Rethinking Ownership

File:Madagascar erosion.jpg

If non-renewable resources are privately owned, they are in danger of being destroyed. For example, somebody owning a piece of forest might be tempted to just cut down and sell all of the trees or burn them to use the land for agriculture, eventually leaving just a desert. He might buy a piece of forest just for that purpose.

If the resource is owned by no one, somebody ruthless enough will just grab it to exploit it. If it is owned by a government, its fate is in danger. If the government is corrupt, it might just treat the public property like private, exploitable property; if it is not, it might still privatize it or destroy it to produce money for other purposes, or it might be forced to destroy the resource, e.g. by its creditors.

Such resources, therefore, should neither be privately owned nor should they be owned by governments or be free for all. Instead, to prevent their destruction, they must be transferred to non-governmental organizations that are, by their by-law or constitution, obliged to preserve them and only allow sustainable use. Such organizations should, in the best case, be international.

The scheme suggested in some other articles on this blog, namely to create new money to buy such resources and then to transfer the resources to such foundation-like custodian organizations, is just one way to achieve this, but which way ever it is done, we must create such institutions.

Our growth-based economy will find and exploit every resource that is there. Since the resources of our planet are finite, the result is destruction. In order to arrive at a sustainable system and preserve the resources, like ecosystems, genetic diversity, land and soil, sea, water resources, mineral resources and even the air, we must think about the concept of ownership and about the rights that go along with it. We normally think it is the right of the owner to exploit and even destroy what he owns. If a resource like land is owned by a custodian organization, on the other hand, somebody can use that land but only in a limited, non-destructive way or else he will lose his licensee to use it.

This will, of course, set limits to economic growth, but if we don’t set such limits, the growth will eventually be limited in a catastrophic way, by the exhaustion of the resources that are there, leaving the remaining people with a desert. This would not necessarily lead to the extinction of human beings, but it would lead to the collapse of our civilization and most people would perish. So we must replace the growth based economy with a sustainable steady state economy in order to survive, and one crucial step in that direction is the rethinking of the concept of ownership and the rights connected to it.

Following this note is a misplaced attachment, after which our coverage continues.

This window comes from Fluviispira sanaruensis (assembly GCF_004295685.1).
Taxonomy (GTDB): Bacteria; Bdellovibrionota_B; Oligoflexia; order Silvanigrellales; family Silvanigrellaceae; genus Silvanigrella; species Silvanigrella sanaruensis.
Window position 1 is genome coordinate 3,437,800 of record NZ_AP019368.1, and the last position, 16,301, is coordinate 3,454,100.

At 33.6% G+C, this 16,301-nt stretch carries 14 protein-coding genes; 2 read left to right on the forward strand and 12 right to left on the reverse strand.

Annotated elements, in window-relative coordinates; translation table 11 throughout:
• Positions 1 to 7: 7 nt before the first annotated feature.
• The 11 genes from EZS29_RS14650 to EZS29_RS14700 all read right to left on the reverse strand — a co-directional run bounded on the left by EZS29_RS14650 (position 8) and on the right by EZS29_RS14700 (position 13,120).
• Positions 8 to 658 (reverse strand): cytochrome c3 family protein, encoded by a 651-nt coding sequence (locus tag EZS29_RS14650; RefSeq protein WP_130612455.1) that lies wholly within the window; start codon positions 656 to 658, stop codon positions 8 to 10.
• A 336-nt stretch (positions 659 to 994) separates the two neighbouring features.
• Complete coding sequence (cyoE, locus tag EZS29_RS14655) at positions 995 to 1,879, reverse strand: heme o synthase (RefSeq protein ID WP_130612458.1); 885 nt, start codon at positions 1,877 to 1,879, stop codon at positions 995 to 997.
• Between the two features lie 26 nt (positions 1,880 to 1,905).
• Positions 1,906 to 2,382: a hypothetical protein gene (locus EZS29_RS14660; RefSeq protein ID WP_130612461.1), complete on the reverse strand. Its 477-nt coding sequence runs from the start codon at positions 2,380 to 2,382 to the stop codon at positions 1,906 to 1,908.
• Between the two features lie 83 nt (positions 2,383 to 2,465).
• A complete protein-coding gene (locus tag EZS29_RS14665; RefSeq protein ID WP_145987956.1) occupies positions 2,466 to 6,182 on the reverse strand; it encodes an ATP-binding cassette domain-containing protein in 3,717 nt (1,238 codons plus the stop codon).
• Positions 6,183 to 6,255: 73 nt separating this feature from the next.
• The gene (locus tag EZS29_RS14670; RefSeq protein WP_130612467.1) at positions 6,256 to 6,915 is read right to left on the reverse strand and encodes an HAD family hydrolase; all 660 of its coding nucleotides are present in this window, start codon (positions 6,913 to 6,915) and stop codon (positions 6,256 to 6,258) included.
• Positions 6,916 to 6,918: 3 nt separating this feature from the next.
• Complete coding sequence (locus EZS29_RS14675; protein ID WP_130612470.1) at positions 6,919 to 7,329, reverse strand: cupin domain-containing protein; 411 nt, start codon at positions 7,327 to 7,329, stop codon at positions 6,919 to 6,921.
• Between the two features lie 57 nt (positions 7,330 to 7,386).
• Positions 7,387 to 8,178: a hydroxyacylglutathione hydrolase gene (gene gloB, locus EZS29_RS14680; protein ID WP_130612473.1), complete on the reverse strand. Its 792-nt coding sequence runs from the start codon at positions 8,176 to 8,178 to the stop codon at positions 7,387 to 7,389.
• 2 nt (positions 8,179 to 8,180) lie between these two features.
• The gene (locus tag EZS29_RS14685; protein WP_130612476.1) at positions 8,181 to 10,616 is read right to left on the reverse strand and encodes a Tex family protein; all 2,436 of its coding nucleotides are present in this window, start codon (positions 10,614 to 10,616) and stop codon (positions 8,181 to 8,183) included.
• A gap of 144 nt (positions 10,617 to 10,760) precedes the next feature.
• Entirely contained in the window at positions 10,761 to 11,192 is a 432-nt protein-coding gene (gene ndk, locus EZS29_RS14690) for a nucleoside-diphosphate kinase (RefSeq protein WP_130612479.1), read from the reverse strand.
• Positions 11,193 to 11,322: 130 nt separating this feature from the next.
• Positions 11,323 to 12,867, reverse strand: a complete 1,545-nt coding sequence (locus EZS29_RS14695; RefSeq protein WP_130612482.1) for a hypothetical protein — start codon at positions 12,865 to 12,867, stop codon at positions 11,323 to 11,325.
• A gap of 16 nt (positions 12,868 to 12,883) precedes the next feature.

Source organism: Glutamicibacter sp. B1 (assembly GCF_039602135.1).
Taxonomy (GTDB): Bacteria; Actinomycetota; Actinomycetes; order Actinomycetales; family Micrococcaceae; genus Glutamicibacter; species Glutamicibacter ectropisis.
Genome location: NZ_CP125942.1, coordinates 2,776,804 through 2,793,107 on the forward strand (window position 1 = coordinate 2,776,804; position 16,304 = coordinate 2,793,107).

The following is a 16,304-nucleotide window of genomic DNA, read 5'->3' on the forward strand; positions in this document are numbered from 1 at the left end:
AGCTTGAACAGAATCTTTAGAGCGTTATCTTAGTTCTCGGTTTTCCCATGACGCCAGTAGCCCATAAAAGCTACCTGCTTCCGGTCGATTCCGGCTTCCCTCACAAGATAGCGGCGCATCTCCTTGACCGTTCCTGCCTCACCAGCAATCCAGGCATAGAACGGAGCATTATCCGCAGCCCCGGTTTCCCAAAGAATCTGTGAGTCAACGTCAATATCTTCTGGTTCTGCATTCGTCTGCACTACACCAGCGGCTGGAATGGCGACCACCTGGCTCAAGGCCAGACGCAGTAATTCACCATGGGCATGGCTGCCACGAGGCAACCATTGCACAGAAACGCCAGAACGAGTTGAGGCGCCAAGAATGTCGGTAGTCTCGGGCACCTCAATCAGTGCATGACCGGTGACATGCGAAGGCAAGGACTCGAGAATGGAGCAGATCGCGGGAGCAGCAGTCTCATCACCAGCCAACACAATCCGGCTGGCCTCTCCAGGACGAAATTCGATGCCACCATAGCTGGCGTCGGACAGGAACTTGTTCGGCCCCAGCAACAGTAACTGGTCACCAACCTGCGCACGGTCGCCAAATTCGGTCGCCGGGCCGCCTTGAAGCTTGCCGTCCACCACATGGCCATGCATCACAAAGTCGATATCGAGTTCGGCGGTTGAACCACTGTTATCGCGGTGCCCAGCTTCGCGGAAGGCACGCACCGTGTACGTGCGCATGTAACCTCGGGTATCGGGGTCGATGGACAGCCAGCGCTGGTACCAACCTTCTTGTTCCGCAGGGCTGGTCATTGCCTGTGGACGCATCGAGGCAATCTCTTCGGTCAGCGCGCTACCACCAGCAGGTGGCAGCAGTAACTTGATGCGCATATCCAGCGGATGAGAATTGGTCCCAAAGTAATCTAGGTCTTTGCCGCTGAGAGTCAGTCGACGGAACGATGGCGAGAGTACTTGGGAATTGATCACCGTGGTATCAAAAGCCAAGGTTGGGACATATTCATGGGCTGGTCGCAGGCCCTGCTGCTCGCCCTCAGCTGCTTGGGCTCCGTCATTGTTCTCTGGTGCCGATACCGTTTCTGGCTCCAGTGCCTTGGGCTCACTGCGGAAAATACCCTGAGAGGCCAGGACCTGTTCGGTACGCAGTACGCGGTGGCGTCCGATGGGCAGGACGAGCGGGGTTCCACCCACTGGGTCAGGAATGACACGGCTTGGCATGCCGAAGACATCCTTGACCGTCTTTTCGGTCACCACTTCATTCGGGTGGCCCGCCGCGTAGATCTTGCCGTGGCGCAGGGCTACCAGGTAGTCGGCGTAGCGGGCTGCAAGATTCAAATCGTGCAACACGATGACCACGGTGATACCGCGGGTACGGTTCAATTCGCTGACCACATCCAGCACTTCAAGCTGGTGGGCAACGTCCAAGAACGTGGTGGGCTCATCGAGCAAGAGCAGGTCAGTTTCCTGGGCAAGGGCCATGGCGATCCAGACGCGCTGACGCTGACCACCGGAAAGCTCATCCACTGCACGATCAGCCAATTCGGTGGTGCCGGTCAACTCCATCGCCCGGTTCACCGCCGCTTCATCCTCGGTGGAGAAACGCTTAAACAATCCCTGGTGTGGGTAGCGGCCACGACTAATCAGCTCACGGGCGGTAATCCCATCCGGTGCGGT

(The picture, showing land erosion following deforestation in Madagascar, is from http://commons.wikimedia.org/wiki/File:Madagascar_erosion.jpg.)

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4 comments

  1. Reblogged this on The Asifoscope.

  2. We have seen forests being excised for political expediency by those in power resulting in reduction of our forest cover to such low unimaginable levels. This solution is one that I would support to protect our ecosystems

  3. If we could be less selfish. Not unselfish, I don’t think anyone can sustain that 100% of the time nor should they, but less selfish? It would be my wish if I had one.

    1. What I am proposing is to change the institutions. Even if initially many people’s attitudes would be unchanged, things would change.
      The problem is, of course, that in order to make it happen, the attitudes of those who have the power to do so would have to change, and I am a bit pessimistic about that.

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